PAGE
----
Returning to the definition of moderation, authorities must oftentimes restrict more expression than what people may want. Traditional authorities must distinguish between what will keep the public sphere peaceful and content, and what will indulge the public sphere—because some indulgences may cause harm. (For example, people are drawn to violence. Traditional authorities might want to moderate violent content to avoid normalization of crime, despite a public’s underlying desire to see it.) Companies today loosen the grip on potentially harmful content in order to reap a profit. (So, for example, if said violent content keeps visitors on a website for longer—long enough for an advertiser to effectively sell the visitor something, and then pay the website for that successful transaction—then the owners of that website have a financial obligation to keep violent content on the website. And that website will likely cite “free speech” in order to do so.) Sometimes, with excessive public backlash, it becomes in a website owner’s best interest to form an ethics board (like Facebook’s Advisory Board or Twitter’s Trust and Safety Council). But at these board meetings, “corporate and civil society participants remain nearly silent about the deliberations” (Buni and Chemaly, 2016). In other words, these boards are a cover, and economic incentives still take precedence.

In sum, today’s authorities on moderation do not give the ethics much weight. First, many companies’ staff are not clear on the ultimate moral grounding of their moderation policies. A Facebook moderator remarks, “‘Yes, deleting Hitler feels awesome,’ (…) ‘But, why do we delete Hitler? If Facebook is here to make the world more open,’ (…) ‘why would you delete anything’” (Buni and Chemaly, 2016)? This uncertainty results in vague moderation policies. Second, many companies’ staff are more efficiently utilized for functions other than ethics. With costs in mind, companies typically automate what they can, and then employ a “relatively low-wage, low-status sector, often managed and staffed by women” to take care of simple matters that cannot be automated. This is a time- and cost-efficient business operation. Alternatively, deliberation over ethics is time- and cost-inefficient. When deliberation over ethics is necessary for a company, the company will employ the same low-wage, low-status sector in order to keep costs low. An unskilled labor pool effectively decides on exceedingly complex global matters, only with a small administrative staff and vague policies to provide guidance.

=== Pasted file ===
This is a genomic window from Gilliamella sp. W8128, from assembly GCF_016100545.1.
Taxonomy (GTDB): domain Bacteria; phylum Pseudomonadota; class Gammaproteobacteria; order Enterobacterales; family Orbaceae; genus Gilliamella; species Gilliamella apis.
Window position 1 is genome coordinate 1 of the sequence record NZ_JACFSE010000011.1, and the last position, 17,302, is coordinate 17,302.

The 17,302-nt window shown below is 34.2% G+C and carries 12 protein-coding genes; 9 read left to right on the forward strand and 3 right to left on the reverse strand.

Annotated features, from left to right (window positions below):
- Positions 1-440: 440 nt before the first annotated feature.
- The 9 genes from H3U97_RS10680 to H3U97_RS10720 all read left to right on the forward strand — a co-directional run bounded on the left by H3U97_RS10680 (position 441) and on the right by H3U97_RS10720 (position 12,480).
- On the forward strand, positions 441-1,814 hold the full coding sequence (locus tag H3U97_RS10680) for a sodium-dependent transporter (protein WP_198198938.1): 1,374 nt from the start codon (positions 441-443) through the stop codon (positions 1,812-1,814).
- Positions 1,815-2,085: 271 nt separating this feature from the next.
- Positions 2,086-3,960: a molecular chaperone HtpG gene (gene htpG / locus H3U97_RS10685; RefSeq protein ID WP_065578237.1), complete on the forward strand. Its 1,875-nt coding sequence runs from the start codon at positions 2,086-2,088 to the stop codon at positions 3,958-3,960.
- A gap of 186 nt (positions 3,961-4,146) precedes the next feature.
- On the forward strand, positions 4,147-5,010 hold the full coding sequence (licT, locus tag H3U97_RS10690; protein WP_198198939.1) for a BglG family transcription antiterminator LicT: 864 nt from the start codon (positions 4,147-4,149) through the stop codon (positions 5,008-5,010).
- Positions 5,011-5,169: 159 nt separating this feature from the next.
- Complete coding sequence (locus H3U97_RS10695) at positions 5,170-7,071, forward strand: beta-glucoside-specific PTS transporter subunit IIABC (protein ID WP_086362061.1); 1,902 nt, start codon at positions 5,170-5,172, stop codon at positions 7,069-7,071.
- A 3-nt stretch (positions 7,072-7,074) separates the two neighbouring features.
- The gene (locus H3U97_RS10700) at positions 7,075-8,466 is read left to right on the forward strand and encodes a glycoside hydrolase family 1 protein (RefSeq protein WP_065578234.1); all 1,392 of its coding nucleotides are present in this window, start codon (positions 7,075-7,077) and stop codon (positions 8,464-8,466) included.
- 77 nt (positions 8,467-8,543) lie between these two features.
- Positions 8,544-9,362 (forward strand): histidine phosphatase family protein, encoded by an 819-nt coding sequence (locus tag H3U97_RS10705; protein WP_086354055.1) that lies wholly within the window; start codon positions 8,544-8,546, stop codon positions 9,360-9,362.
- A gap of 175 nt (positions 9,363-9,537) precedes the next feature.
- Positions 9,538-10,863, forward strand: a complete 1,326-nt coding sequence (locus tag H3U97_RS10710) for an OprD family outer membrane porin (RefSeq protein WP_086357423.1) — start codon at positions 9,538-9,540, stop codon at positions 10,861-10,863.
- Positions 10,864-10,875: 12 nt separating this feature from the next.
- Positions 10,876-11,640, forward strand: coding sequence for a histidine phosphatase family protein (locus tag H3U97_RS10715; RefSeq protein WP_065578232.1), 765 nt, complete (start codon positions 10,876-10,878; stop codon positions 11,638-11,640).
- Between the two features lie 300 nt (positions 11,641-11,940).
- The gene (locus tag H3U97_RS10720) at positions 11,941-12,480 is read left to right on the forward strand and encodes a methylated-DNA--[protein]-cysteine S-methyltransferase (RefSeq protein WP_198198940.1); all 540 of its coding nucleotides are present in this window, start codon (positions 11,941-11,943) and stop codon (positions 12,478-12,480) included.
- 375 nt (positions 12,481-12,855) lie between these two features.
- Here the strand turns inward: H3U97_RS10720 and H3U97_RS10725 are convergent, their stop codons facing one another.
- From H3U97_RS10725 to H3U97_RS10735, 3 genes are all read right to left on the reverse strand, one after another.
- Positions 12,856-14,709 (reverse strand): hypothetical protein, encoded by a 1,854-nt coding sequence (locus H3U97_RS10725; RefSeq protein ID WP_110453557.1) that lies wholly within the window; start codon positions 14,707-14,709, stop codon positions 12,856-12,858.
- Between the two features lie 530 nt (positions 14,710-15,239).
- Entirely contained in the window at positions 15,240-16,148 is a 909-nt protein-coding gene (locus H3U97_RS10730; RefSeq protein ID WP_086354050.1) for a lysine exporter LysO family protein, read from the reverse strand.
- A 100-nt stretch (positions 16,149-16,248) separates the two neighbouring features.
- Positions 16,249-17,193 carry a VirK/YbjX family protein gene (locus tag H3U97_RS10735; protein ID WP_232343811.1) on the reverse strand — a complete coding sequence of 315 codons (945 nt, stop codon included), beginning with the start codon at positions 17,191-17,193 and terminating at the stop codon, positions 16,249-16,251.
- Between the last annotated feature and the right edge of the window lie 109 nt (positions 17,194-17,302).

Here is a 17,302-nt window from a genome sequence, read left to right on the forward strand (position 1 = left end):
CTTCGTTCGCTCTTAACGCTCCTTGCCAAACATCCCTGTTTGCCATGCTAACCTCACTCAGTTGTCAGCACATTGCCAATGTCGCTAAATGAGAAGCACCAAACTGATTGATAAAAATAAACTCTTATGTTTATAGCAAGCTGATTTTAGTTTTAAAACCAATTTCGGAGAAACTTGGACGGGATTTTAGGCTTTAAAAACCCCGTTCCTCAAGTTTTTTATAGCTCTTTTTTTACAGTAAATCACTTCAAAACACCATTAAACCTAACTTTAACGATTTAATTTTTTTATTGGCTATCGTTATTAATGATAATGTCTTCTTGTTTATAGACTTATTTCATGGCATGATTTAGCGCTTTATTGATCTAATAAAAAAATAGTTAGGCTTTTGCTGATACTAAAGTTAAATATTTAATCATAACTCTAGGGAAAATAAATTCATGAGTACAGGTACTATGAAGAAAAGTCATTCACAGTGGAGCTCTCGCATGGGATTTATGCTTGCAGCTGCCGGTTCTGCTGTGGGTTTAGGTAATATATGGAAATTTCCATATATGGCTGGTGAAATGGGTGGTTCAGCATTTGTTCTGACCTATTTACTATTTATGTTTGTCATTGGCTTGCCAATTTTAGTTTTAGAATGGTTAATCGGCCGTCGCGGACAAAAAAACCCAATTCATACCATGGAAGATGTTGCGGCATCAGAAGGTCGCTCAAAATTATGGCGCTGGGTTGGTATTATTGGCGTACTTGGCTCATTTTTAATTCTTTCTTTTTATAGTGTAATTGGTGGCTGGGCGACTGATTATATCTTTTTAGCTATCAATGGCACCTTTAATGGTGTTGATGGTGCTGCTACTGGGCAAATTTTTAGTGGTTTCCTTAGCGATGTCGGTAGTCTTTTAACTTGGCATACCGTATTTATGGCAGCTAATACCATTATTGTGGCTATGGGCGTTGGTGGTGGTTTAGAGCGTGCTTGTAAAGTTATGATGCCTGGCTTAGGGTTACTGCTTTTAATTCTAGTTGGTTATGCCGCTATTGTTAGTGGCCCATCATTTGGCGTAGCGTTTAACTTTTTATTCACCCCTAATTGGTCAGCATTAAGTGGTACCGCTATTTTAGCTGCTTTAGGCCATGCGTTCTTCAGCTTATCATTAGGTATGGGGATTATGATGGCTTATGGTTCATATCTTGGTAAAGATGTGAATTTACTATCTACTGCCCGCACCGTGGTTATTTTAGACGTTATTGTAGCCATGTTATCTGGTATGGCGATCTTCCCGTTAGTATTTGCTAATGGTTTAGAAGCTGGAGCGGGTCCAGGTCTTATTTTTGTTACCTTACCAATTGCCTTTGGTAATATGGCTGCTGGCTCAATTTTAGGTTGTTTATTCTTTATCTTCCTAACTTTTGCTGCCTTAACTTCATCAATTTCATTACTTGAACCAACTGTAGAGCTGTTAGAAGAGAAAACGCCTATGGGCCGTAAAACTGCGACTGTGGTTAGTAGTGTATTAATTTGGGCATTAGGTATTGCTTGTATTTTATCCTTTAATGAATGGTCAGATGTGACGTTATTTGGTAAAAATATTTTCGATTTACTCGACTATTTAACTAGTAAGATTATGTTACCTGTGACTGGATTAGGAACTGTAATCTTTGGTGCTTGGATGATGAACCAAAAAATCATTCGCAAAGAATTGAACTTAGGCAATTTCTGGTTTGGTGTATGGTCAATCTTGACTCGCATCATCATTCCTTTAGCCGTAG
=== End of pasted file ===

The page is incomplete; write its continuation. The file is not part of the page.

For example, Reddit, a website host to millions of visitors, has a full-time staff of just about 75. Rules about moderation can be found on Reddit’s “reddiquette,” a page-long document that contains commands such as “posts containing explicit material such as nudity, horrible injury, etc., add NSFW (Not Safe For Work) for nudity, and tag. However, if something IS safe for work, but has a risqué title, tag as SFW (Safe For Work). Additionally, use your best judgment when adding these tags, in order for everything to go swimmingly.” Terms like “horrible injury” and “risqué” are never expounded upon; and the command to use one’s “best judgement” assumes everyone has similar—and sound—judgement.

An additional explanation for the difficulty in drawing precise but unified moderation policies is that moral and ethical standards vary by time, location, context, etc.; they’re fundamentally subjective. Buni and Chemaly state, “Content flagged as violent—a beating or beheading—may be newsworthy. Content flagged as ‘pornographic’ might be political in nature, or as innocent as breastfeeding or sunbathing. Content posted as comedy might get flagged for overt racism, anti-Semitism, misogyny, homophobia, or transphobia. Meanwhile content that may not explicitly violate rules is sometimes posted by users to perpetrate abuse or vendettas, terrorize political opponents, or out sex workers or trans people. Trolls and criminals exploit anonymity to dox, swat, extort, exploit rape, and, on some occasions, broadcast murder.” In other words, what ‘we’ define as ‘bad’ might be what ‘they’ define as ‘good.’ What ‘we’ define as relevant might be what ‘they’ define as arbitrary. And what ‘we’ define as benign might be what ‘they’ define as incendiary.